"As I glanced about, it seemed to me that I could see the very furniture of the room rotting and decaying before my eyes. Nor was this fancy, on my part; for, all at once, the bookshelf, along the side wall, collapsed, with a cracking and rending of rotten wood, precipitating its contents upon the floor, and filling the room with a smother of dusty atoms.
"How tired I felt. As I walked, it seemed that I could hear my dry joints, creak and crack at every step. I wondered about my sister. Was she dead, as well as Pepper? All had happened so quickly and suddenly. This must be, indeed, the beginning of the end of all things! It occurred to me, to go to look for her; but I felt too weary. And then, she had been so queer about these happenings, of late. Of late! I repeated the words, and laughed, feebly--mirthlessly, as the realisation was borne in upon me that I spoke of a time, half a century gone. Half a century! It might have been twice as long!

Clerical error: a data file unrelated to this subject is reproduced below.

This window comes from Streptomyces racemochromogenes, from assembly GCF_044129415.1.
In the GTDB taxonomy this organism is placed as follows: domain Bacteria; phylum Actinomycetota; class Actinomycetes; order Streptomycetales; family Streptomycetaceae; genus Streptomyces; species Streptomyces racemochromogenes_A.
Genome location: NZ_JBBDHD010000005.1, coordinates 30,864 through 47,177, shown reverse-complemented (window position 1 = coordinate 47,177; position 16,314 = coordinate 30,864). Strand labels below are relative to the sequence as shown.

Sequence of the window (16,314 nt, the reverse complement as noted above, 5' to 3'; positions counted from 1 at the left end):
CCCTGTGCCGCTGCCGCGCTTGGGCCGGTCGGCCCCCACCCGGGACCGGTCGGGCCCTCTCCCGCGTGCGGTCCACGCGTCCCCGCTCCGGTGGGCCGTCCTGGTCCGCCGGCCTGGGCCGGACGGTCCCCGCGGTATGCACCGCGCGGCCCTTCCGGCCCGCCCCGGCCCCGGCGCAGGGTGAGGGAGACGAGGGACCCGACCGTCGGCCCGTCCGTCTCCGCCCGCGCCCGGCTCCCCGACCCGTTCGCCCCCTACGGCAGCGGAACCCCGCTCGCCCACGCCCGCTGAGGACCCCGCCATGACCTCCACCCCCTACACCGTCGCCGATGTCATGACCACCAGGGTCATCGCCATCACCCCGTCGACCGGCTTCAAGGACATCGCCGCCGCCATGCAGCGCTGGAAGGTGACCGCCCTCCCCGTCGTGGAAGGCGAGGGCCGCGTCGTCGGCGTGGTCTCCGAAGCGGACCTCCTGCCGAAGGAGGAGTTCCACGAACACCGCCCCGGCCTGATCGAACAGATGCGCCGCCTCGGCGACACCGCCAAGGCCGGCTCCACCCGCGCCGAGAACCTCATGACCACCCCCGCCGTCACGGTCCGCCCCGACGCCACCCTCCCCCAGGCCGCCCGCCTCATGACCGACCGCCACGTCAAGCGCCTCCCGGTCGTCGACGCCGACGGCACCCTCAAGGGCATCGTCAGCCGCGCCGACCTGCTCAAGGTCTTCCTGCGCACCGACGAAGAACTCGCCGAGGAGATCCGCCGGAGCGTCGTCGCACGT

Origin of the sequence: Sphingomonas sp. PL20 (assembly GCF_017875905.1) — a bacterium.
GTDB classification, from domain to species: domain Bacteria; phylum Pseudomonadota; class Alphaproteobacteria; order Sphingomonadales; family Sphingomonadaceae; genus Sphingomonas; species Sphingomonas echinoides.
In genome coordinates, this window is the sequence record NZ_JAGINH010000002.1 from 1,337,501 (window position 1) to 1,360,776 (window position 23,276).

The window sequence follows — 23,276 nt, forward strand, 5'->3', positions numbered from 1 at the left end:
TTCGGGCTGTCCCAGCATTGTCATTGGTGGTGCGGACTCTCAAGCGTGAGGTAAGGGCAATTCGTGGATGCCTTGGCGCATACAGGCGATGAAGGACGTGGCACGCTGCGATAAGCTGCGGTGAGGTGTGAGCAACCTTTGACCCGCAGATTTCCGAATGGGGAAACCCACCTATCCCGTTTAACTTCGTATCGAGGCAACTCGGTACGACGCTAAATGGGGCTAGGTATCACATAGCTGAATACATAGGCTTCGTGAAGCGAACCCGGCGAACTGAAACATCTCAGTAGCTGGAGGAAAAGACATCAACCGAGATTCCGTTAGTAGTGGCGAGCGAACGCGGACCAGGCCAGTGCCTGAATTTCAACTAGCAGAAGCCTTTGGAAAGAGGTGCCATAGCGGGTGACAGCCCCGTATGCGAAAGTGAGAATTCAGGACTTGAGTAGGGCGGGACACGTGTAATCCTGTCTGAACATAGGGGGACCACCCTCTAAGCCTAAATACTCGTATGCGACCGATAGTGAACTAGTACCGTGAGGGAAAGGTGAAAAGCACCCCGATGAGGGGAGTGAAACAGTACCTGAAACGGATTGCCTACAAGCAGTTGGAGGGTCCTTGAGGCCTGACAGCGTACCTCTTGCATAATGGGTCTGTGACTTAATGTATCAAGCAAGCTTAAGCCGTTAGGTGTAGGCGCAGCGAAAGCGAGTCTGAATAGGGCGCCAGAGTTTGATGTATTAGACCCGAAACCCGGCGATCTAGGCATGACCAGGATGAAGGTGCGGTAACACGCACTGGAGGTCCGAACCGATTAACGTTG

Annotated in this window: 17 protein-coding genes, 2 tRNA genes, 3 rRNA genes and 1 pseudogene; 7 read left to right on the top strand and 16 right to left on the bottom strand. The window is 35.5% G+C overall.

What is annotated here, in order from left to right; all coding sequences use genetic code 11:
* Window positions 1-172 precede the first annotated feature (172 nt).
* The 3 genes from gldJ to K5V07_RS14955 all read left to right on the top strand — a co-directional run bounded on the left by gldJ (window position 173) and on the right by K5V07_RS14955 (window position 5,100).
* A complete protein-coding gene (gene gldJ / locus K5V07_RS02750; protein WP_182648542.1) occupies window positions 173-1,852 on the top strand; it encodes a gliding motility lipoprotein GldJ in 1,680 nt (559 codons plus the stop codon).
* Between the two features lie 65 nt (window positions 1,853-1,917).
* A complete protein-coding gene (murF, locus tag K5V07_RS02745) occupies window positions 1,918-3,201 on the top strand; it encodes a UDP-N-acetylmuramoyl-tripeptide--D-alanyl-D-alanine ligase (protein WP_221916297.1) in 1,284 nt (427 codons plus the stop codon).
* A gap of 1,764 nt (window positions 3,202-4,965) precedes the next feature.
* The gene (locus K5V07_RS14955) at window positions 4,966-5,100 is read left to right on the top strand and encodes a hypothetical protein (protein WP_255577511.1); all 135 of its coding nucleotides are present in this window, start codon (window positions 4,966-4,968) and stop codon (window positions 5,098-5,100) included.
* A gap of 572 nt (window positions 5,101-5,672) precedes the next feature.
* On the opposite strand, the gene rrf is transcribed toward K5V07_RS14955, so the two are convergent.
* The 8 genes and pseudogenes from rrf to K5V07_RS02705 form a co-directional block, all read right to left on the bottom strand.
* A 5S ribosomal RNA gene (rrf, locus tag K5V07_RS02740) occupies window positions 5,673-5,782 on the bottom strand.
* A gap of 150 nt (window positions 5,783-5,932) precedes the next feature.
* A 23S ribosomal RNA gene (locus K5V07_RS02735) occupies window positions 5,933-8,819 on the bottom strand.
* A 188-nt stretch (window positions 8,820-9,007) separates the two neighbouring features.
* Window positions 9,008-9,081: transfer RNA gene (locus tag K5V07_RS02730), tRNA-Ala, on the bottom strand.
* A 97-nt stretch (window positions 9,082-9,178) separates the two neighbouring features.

"I moved slowly to the window, and looked out once more across the world. I can best describe the passage of day and night, at this period, as a sort of gigantic, ponderous flicker. Moment by moment, the acceleration of time continued; so that, at nights now, I saw the moon, only as a swaying trail of palish fire, that varied from a mere line of light to a nebulous path, and then dwindled again, disappearing periodically.
"The flicker of the days and nights quickened. The days had grown perceptibly darker, and a queer quality of dusk lay, as it were, in the atmosphere. The nights were so much lighter, that the stars were scarcely to be seen, saving here and there an occasional hair-like line of fire, that seemed to sway a little, with the moon.